Unproven Technology: There is no proven way to establish that computer models will produce satisfactory retirement income. While these models have been back-tested, there is no record of actual long-term performance that can be compared.

Where to Turn: The employer is in a no-win situation if employees object when they are informed of the conflict of interest. These objecting employees must remain un-served or the employer will have to secure an un-conflicted advisor.

Taking Responsibility for the Advice That Is Given

For fiduciary advisors, responsibility is a personal guarantee that the advice is competent and in the best interest of the employee being advised. The fiduciary advisor is required to meet standards of:

o Prudence, which requires the fiduciary to act with the care, skill, prudence and diligence that a prudent man acting in a like capacity and familiar with such matters would use. This standard does not hold the fiduciaries responsible for the outcome of the advice but only for the process used in giving the advice.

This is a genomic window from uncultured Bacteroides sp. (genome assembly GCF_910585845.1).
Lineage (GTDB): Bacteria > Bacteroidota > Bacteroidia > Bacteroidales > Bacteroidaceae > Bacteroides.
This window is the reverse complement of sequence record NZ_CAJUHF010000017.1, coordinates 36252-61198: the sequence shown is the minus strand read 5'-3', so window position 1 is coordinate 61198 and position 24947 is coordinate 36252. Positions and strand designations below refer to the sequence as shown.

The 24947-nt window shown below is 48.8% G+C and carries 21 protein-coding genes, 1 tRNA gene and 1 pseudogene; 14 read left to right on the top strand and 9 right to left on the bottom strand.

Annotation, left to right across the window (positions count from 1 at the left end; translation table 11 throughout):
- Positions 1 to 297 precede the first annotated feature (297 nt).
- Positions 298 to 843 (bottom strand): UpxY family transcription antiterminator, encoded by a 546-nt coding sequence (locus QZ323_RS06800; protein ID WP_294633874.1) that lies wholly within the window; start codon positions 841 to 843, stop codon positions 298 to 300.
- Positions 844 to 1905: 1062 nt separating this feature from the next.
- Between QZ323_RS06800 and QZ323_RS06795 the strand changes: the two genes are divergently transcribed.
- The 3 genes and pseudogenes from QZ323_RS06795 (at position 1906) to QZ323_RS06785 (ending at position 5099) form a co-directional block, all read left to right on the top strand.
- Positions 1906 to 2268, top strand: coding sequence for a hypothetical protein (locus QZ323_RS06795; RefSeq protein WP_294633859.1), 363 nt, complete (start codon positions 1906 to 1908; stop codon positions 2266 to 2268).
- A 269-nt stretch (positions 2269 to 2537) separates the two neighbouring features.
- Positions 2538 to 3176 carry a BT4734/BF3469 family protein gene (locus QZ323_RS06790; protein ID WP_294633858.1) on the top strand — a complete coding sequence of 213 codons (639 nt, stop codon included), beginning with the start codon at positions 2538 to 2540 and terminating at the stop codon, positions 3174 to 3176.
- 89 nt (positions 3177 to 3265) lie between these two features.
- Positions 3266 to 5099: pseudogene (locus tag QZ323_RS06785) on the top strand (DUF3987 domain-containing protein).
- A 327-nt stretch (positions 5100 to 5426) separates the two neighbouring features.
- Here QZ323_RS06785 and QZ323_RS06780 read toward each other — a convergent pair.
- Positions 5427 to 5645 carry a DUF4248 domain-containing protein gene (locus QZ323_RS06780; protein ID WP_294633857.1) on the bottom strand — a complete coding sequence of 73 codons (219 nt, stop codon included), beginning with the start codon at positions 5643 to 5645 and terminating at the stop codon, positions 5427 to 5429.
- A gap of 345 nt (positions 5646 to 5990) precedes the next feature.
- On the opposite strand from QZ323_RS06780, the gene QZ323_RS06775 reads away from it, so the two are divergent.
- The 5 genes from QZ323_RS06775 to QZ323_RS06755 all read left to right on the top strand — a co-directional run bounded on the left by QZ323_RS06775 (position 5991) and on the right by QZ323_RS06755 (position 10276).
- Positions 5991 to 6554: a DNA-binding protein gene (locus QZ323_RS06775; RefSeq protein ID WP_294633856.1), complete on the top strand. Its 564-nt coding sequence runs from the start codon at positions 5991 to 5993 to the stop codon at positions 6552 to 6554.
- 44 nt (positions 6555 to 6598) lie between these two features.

o Loyalty, which requires that when fiduciaries advise ERISA-regulated retirement plans, advice must always be in the best interests of the participating employees and retirees. This does not exclude loyalty to self or to employers, but it does say that the interest of the employee is primary.

o Diversification, which requires advice to be consistent with the principles of diversification so as to minimize the risk of large losses, unless under the circumstances it is shown to be imprudent to diversify.

o Adherence, which requires advice to be in accordance with the documents governing the plan and consistent with ERISA. This standard requires a good faith effort to follow the plan and forgives an erroneous interpretation if made in good faith.

In Conclusion

The introduction of the un-conflicted fiduciary advisor presents a unique opportunity for advisors to provide a wide range of financial products to a market of over 100 million households. The fiduciary advisor benefits from the introduction by the employer and is paid by retirement plans to be the expert resource for this immense market.

Louis Harvey is the founder of Dalbar, a Boston-based financial services consulting firm.